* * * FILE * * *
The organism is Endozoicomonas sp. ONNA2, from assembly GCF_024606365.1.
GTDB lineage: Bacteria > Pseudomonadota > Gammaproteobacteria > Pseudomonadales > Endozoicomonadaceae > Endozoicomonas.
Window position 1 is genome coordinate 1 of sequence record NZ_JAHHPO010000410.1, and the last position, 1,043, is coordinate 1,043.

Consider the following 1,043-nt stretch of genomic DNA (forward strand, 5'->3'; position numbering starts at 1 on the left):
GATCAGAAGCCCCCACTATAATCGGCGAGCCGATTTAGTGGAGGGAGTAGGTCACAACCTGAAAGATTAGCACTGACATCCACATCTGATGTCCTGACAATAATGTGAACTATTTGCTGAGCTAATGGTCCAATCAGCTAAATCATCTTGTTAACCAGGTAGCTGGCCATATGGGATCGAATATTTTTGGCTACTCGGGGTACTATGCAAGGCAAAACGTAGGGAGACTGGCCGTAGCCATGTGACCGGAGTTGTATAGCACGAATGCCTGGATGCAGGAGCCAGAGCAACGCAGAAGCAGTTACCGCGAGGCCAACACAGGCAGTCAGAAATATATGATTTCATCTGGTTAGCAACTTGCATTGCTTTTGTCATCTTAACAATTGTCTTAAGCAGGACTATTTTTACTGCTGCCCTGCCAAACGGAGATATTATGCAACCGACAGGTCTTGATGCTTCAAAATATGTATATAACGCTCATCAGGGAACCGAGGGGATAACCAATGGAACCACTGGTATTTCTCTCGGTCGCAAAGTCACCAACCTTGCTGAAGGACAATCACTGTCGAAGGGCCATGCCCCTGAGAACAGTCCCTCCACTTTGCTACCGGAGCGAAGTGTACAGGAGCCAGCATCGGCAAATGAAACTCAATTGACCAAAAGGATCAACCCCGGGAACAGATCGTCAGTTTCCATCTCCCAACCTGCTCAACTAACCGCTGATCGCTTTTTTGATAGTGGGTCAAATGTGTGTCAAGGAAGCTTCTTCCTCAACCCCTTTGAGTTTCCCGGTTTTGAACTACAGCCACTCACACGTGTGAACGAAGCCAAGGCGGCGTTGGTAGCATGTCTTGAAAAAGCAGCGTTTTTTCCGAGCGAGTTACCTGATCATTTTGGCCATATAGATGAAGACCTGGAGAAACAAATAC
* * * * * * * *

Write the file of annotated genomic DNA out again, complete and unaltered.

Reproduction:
The organism is Endozoicomonas sp. ONNA2, from assembly GCF_024606365.1.
GTDB lineage: Bacteria > Pseudomonadota > Gammaproteobacteria > Pseudomonadales > Endozoicomonadaceae > Endozoicomonas.
Window position 1 is genome coordinate 1 of sequence record NZ_JAHHPO010000410.1, and the last position, 1,043, is coordinate 1,043.

Consider the following 1,043-nt stretch of genomic DNA (forward strand, 5'->3'; position numbering starts at 1 on the left):
GATCAGAAGCCCCCACTATAATCGGCGAGCCGATTTAGTGGAGGGAGTAGGTCACAACCTGAAAGATTAGCACTGACATCCACATCTGATGTCCTGACAATAATGTGAACTATTTGCTGAGCTAATGGTCCAATCAGCTAAATCATCTTGTTAACCAGGTAGCTGGCCATATGGGATCGAATATTTTTGGCTACTCGGGGTACTATGCAAGGCAAAACGTAGGGAGACTGGCCGTAGCCATGTGACCGGAGTTGTATAGCACGAATGCCTGGATGCAGGAGCCAGAGCAACGCAGAAGCAGTTACCGCGAGGCCAACACAGGCAGTCAGAAATATATGATTTCATCTGGTTAGCAACTTGCATTGCTTTTGTCATCTTAACAATTGTCTTAAGCAGGACTATTTTTACTGCTGCCCTGCCAAACGGAGATATTATGCAACCGACAGGTCTTGATGCTTCAAAATATGTATATAACGCTCATCAGGGAACCGAGGGGATAACCAATGGAACCACTGGTATTTCTCTCGGTCGCAAAGTCACCAACCTTGCTGAAGGACAATCACTGTCGAAGGGCCATGCCCCTGAGAACAGTCCCTCCACTTTGCTACCGGAGCGAAGTGTACAGGAGCCAGCATCGGCAAATGAAACTCAATTGACCAAAAGGATCAACCCCGGGAACAGATCGTCAGTTTCCATCTCCCAACCTGCTCAACTAACCGCTGATCGCTTTTTTGATAGTGGGTCAAATGTGTGTCAAGGAAGCTTCTTCCTCAACCCCTTTGAGTTTCCCGGTTTTGAACTACAGCCACTCACACGTGTGAACGAAGCCAAGGCGGCGTTGGTAGCATGTCTTGAAAAAGCAGCGTTTTTTCCGAGCGAGTTACCTGATCATTTTGGCCATATAGATGAAGACCTGGAGAAACAAATAC